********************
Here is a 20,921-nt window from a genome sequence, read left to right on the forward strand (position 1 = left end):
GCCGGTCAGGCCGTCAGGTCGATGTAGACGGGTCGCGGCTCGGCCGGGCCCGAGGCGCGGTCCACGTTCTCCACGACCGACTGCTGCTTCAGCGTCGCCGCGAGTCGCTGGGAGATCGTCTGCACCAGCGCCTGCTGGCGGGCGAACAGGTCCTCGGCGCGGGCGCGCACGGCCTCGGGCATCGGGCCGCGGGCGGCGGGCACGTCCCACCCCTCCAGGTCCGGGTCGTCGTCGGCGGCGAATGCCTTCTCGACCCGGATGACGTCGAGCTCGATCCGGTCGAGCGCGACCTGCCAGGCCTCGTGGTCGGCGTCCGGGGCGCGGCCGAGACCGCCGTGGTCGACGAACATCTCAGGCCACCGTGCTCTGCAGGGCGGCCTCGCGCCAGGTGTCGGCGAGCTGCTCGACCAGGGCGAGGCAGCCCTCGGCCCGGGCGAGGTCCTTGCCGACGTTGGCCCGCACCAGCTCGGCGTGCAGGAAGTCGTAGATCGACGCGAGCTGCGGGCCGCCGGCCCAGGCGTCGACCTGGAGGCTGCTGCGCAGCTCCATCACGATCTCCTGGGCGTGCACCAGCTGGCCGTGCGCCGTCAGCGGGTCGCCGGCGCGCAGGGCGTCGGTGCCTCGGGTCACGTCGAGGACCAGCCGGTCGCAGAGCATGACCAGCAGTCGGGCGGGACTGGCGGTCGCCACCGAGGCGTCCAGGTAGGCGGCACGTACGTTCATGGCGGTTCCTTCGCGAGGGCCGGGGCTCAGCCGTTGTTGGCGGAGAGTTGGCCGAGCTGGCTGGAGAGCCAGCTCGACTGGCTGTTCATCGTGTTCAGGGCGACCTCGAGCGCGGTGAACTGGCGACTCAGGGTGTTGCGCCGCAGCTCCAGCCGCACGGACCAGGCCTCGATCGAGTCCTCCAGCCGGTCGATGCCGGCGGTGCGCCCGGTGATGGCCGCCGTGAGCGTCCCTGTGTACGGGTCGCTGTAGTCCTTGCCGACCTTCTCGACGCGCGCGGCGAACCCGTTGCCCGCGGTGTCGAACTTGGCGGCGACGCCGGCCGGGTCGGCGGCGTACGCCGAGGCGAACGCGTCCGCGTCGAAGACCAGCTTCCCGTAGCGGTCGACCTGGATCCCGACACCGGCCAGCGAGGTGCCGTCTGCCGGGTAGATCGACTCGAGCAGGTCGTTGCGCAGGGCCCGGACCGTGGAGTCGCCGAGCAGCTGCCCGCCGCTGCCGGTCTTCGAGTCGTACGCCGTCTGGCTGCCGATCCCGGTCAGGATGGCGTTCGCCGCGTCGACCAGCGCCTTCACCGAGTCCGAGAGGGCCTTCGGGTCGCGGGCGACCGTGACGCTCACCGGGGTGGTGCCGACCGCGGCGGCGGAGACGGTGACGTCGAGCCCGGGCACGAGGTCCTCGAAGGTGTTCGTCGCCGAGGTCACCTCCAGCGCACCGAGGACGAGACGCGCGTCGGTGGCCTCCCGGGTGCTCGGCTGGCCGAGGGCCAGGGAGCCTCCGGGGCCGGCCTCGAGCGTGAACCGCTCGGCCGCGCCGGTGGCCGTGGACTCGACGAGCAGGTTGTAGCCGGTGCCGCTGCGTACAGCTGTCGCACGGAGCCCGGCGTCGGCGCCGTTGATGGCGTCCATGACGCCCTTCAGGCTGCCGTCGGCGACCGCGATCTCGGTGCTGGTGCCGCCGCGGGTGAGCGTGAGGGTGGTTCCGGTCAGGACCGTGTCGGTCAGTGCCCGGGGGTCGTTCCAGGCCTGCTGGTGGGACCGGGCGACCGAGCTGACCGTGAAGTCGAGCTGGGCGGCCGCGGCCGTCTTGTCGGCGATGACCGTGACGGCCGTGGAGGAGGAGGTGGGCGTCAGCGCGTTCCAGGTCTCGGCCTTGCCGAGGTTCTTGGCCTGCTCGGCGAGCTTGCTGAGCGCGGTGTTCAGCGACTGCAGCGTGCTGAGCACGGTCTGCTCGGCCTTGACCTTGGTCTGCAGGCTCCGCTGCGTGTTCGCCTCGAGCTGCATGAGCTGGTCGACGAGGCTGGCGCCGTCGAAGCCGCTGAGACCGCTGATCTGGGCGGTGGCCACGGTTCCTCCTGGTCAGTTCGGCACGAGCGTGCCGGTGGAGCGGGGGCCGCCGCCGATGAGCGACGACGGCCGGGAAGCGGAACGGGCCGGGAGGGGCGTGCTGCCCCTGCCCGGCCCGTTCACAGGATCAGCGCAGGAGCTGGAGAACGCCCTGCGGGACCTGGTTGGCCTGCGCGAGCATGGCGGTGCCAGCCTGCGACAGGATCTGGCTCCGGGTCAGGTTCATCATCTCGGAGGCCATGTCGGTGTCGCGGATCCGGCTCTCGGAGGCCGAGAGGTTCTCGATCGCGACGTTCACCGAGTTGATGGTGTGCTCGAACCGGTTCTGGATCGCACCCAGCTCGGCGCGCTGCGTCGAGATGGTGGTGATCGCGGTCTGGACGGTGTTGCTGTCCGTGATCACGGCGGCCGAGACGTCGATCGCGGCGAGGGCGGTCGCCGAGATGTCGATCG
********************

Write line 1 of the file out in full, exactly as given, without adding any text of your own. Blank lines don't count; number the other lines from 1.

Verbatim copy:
Here is a 20,921-nt window from a genome sequence, read left to right on the forward strand (position 1 = left end):